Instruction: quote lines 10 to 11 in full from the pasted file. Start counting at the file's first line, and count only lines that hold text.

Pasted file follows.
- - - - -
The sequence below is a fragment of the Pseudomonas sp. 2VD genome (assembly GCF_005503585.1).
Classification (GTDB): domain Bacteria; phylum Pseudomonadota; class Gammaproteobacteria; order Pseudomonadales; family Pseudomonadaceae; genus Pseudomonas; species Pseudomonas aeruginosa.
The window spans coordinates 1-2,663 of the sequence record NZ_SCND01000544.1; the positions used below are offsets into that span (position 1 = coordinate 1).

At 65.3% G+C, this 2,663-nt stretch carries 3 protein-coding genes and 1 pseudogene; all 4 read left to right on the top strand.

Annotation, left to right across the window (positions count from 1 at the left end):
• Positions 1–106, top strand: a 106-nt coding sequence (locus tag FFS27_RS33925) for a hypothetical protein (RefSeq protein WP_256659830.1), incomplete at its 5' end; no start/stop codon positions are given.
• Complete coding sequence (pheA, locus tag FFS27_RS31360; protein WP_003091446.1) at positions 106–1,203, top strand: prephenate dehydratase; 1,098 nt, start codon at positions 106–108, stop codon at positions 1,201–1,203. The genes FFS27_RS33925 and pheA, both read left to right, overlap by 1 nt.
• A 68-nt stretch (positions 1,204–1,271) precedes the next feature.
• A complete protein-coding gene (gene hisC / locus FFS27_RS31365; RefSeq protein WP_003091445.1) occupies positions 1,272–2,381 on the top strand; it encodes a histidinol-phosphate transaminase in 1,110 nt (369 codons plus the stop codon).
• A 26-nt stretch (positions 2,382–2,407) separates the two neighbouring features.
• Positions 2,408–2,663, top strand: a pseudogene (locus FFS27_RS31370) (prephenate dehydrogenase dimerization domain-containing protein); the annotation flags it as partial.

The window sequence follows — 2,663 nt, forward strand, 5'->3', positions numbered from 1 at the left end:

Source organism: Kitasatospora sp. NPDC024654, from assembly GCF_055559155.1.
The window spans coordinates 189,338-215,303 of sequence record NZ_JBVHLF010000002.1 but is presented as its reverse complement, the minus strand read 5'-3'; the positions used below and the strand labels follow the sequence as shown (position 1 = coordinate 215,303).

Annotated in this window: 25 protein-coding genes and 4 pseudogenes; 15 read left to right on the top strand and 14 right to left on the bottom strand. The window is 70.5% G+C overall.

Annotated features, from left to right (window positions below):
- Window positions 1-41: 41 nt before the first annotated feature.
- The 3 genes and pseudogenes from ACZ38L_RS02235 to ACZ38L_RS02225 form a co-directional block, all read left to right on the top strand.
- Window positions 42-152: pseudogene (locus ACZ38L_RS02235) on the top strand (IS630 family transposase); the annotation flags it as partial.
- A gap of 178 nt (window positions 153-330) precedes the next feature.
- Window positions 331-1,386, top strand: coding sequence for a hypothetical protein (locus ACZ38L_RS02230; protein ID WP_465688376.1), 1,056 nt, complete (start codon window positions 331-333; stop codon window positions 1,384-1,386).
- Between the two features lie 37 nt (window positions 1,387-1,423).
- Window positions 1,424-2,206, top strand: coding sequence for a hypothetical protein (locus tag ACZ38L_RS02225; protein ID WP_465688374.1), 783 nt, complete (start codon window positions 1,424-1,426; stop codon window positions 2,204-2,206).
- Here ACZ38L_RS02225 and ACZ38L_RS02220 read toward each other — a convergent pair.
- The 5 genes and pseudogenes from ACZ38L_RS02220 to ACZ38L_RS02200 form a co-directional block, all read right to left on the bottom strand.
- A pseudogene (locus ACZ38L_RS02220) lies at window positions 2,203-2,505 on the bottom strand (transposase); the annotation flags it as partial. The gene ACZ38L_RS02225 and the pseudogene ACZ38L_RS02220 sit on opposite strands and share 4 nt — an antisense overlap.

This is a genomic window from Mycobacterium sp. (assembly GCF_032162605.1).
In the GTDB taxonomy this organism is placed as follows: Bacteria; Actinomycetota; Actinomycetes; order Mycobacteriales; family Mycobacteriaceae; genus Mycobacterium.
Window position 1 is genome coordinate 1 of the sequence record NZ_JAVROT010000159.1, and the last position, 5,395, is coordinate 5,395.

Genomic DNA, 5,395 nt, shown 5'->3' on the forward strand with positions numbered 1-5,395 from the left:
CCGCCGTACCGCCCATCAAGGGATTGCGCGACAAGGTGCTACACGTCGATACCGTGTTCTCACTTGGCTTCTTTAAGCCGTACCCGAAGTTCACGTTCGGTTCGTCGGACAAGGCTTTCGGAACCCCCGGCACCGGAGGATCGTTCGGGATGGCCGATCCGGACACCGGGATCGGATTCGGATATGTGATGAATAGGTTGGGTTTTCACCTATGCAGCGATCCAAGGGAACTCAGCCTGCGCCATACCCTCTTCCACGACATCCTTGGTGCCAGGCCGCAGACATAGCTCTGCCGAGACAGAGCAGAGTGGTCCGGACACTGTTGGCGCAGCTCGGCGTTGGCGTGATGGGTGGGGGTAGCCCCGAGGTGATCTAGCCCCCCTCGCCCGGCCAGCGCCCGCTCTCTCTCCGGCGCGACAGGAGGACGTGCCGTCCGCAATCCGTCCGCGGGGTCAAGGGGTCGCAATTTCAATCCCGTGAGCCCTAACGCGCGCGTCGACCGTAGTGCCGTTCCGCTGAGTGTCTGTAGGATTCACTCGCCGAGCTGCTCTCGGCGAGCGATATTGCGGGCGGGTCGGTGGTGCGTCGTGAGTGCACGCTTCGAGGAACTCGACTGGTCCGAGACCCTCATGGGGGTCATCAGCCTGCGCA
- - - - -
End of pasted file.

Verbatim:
• A 26-nt stretch (positions 2,382–2,407) separates the two neighbouring features.
• Positions 2,408–2,663, top strand: a pseudogene (locus FFS27_RS31370) (prephenate dehydrogenase dimerization domain-containing protein); the annotation flags it as partial.